5. Someone should live not because she is a mother but because she is a human being of her own worth. Too often when we have kids we’re automatically placed in the Mom category without any thoughts for our own needs. Don’t we get to be our own people? It’s like when you’re carrying a baby and people walk up to you and start talking to the baby without acknowledging you. Hasn’t that ever happened to you? It drives me crazy. By virtue of our motherhood, we cease to be women in the eyes of society. We’re not supposed to want things for ourselves, or have any sexuality or desires whatsoever that does not fit that of our husband (or boyfriend, or whoever).

  6. Thank you. Thank you. Thank you. This is what I needed today. I’m in the dark, and have seen my doctor, and things are getting better. But as they get better, the guilt for the months that I literally have no memory of, that are just gone somewhere in the abyss is overwhelming sometimes. I just wanted to be enough, and I wasn’t. Not even close. My poor babies. My poor husband. Thank you for your words of hope and encouragement. Maybe it is okay that my husbands surgeries, and my postpartum hormones, and the money struggles, and losing my amazing father was just too much. Thank you for making me feel like seeing my doctor and getting medication isn’t giving up, but moving forward. Thank you Beth, and everyone else.

    1. “Maybe it is okay that my husbands surgeries, and my postpartum hormones, and the money struggles, and losing my amazing father was just too much.”

      I’ll just go ahead and tell you, Amber, that there’s no “maybe” here. It IS, in fact, okay — and very, very common — to have seasons when too much is just too much.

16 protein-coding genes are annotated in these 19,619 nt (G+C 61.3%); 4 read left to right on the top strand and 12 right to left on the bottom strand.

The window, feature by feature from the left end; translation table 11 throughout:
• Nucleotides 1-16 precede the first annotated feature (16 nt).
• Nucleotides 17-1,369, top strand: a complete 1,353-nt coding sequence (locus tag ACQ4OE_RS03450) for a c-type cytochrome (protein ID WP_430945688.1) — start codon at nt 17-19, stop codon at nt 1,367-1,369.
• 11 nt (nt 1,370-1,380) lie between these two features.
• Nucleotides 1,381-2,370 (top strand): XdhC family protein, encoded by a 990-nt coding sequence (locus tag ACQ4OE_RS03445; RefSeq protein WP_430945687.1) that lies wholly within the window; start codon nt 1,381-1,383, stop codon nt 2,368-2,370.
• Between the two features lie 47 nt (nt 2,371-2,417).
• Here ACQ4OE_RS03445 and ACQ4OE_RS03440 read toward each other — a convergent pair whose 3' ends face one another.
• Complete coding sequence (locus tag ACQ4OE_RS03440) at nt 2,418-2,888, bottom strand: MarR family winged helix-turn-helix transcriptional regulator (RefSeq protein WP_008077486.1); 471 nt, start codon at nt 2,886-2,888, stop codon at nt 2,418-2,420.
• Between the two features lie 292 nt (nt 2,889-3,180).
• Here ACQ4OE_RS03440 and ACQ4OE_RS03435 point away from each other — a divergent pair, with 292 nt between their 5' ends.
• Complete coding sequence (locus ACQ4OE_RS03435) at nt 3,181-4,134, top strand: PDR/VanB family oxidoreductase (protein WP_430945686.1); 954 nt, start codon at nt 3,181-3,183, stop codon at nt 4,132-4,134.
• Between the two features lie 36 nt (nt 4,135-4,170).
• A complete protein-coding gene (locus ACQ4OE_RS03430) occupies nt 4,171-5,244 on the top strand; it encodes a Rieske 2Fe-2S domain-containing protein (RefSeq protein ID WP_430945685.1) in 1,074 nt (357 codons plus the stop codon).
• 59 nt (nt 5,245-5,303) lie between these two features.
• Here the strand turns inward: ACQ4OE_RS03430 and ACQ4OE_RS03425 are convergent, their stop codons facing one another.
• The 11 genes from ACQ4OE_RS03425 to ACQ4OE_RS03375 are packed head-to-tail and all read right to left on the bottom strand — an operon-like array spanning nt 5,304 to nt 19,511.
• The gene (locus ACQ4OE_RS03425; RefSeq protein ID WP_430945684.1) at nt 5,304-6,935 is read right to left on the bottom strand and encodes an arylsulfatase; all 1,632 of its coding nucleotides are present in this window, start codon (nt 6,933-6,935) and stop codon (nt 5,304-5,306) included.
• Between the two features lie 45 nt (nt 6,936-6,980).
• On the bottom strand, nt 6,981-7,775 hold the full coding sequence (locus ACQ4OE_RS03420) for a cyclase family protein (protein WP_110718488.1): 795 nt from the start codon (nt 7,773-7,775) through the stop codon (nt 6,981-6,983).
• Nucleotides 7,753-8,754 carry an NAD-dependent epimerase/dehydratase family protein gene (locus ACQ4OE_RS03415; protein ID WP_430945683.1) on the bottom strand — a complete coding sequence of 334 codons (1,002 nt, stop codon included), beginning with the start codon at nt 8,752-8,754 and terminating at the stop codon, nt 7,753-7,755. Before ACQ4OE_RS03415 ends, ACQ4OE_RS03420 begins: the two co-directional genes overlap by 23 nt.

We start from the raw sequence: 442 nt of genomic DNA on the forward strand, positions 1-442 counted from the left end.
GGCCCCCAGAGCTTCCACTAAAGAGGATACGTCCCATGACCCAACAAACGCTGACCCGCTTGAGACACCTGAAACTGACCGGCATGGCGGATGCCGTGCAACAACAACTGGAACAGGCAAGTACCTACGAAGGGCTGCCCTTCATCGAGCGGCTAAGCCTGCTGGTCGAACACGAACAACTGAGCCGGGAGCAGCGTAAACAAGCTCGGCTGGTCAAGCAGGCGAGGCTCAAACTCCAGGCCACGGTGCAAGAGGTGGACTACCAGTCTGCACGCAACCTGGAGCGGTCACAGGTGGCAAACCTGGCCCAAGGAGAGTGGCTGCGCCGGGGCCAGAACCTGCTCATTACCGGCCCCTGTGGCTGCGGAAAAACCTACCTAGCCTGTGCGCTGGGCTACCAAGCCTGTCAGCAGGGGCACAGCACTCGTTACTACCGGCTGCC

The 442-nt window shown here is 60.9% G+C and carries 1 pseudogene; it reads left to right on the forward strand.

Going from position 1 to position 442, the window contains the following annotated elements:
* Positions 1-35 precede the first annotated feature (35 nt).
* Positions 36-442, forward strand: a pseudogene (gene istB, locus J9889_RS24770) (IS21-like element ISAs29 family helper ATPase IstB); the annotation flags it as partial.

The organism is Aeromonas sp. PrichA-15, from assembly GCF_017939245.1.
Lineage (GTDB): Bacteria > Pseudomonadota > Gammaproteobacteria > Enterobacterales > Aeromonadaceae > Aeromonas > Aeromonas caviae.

“Seeing my doctor and getting medication isn’t giving up, but moving forward.” Yes. This is true, and even though Melissa’s comment above is about moving away from medication, this statement of hers is true for you, too: ““I see where I want to be and how I need to get there.”” What a beautiful thing, to be on a path to where you want to be.

      x’s and o’s

  7. My kids are bigs and sometimes I still struggle. On the meds I was on I know I was not the best Mama I could be. But the process of turning it around and forgiving myself has started.
    Over the past 2 month I have started that process of making changes in my life. Things that are important to me. There are still so many other things on my list. Most importantly was getting off the medicine that was making me not me. Making me numb like the things going on around me were not real. It’s been a wild ride these past few months to go from feeling nothing much to feeling the highs, lows, ands, ors, what if’s, and sometimes all these at once. It’s been liberating really. Next on my list is take control of and lose the weight that I feel this medicine caused me to gain. And today I decided the next step is sodas. I’m not sure how this will go, probably worse for my family with the caffiene withdrawals. But this to shall pass and for the first time in several years I see where I want to be and how I need to get there. And even with my insecurities and what ifs and I don’t knows I will get where I want to be.

    1. I love this story because it shows the both/and of meds. Thank you, Melissa, for sharing. Sometimes meds make things better. Sometimes they don’t. Sometimes they do for a while and then they don’t anymore. I was on my anti-depressants for 4 years. I’ve been off of them for 5. I’ll go back on them when I need them again.

      We’re the human kind of people. The kind who swing from well to unwell and back again. Sometimes we need a little help. Sometimes we need to make the swing move on our own. Both are OK.

      “I see where I want to be and how I need to get there.” Love to you as you make the swing.

  8. I’ve been there, in the dark place, and not being able to see the exit. Thinking there is no exit. I really don’t know what got me through. Just small things, putting one foot in front of the other. And friends.